Vinylidene fluoride polymer is intended to denote all the polymers containing at least 85 mol % and preferably at least 90 mol % of monomeric units derived from vinylidene fluoride. Vinylidene fluoride polymers which are suitable for the production of the multilayer structures according to the invention include, therefore, both vinylidene fluoride homopolymers and vinylidene fluoride copolymers containing monomeric units derived from one or more comonomers. Preference is given to polymers containing at least 90 mol % of monomeric units derived from vinylidene fluoride, the optional remainder preferably consisting of monomeric units derived from other fluoroolefins such as vinyl fluoride, trifluoroethylene, chlorotrifluoroethylene, tetrafluoroethylene and hexafluoropropylene. A fluoropolymer which is particularly preferred is vinylidene fluoride homopolymer.
A polar polymer is intended to denote thermoplastic, elastomeric and heat-curable polymers resulting from polymerization by polyaddition or polycondensation, which have a permanent dipole moment or, in other words, which contain dipolar groups in their molecule. By way of examples of such polar polymers there may be mentioned halogenated polymers such as vinyl chloride, vinylidene chloride and vinyl bromide polymers (homo- and copolymers), polymers containing nitrile functional groups, such as polyacrylonitrile and acrylonitrile/styrene copolymers or acrylonitrile/butadiene/styrene (ABS) copolymers, cellulose-based polymers, polyketones, both aliphatic and aromatic polyesters such as polymethyl or polyethyl acrylates and methacrylates and polyethylene terephthalate, vinyl alcohol/ethylene copolymers (that is t say vinyl acetate/ethylene copolymers in which at least 90% of the acetate groups have been converted into hydroxyl groups by hydrolysis or alcoholysis), aromatic polycarbonates, polyamides or nylons, and polyurethanes which, furthermore, are all well-known polymers.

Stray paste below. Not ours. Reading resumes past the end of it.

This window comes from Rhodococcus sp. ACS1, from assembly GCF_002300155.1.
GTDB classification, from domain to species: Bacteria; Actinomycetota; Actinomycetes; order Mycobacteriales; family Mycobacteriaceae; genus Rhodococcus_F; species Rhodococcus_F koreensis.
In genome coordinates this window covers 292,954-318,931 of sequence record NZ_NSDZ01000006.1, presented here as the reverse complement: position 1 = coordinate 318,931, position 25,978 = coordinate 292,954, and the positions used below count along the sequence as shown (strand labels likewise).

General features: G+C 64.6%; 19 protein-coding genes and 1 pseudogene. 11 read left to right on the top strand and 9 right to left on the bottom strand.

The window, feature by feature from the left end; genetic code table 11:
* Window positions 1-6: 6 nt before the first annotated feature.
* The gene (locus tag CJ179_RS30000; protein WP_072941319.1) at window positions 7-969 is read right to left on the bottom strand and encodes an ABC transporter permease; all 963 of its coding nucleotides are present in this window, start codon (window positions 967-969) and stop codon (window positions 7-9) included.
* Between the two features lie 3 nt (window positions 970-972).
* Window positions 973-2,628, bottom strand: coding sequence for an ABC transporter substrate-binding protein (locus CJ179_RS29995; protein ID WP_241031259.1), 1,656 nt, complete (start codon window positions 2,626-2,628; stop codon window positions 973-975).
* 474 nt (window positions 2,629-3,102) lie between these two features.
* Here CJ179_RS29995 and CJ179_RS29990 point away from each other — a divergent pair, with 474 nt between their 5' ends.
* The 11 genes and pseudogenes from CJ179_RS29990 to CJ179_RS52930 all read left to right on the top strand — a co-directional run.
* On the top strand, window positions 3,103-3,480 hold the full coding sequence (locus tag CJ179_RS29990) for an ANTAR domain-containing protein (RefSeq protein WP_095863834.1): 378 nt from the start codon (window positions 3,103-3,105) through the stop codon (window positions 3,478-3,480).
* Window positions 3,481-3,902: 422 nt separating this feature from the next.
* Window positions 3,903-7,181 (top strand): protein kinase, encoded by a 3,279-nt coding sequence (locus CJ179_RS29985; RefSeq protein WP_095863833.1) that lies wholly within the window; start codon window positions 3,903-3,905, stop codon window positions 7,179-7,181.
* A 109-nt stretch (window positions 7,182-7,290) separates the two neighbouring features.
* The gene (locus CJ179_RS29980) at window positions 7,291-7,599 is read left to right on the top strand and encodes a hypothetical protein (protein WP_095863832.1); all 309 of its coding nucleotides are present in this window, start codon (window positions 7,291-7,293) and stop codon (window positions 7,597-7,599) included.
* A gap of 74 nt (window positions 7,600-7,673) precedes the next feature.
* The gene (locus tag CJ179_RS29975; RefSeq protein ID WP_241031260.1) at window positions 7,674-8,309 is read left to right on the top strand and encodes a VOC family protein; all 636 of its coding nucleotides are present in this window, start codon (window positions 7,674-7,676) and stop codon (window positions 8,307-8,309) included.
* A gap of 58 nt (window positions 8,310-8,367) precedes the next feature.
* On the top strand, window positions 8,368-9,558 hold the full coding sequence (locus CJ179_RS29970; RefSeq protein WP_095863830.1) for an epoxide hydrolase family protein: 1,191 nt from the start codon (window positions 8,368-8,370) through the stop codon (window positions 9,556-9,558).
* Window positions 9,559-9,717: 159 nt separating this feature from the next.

Preferred polar polymers are rigid or flexible (that is to say plasticized) polyvinyl chloride, acrylonitrile/butadiene/styrene (ABS) copolymers, vinylidene chloride copolymers, vinyl alcohol/ethylene copolymers, polyethylene terephthalate, polymethyl methacrylate, aromatic polycarbonates, such as those derived from bisphenol A, nylons 6 and 66 and polyurethanes.
Polar polymers which are particularly preferred are polyvinyl chloride (rigid or flexible), acrylonitrile/butadiene/styrene (ABS) copolymers and aromatic polycarbonates. A polar polymer which is very particularly preferred is flexible polyvinyl chloride.
Flexible polyvinyl chloride is intended to denote polyvinyl chlorides whose Shore A hardness, measured according to ASTM Standard D2240, does not exceed 90. As examples of such flexible polymers there may be mentioned polyvinyl chlorides containing approximately 35 to 75 parts by weight of plasticizer and, preferably, at least 40 parts by weight of plasticizer per 100 parts by weight of vinyl chloride polymer.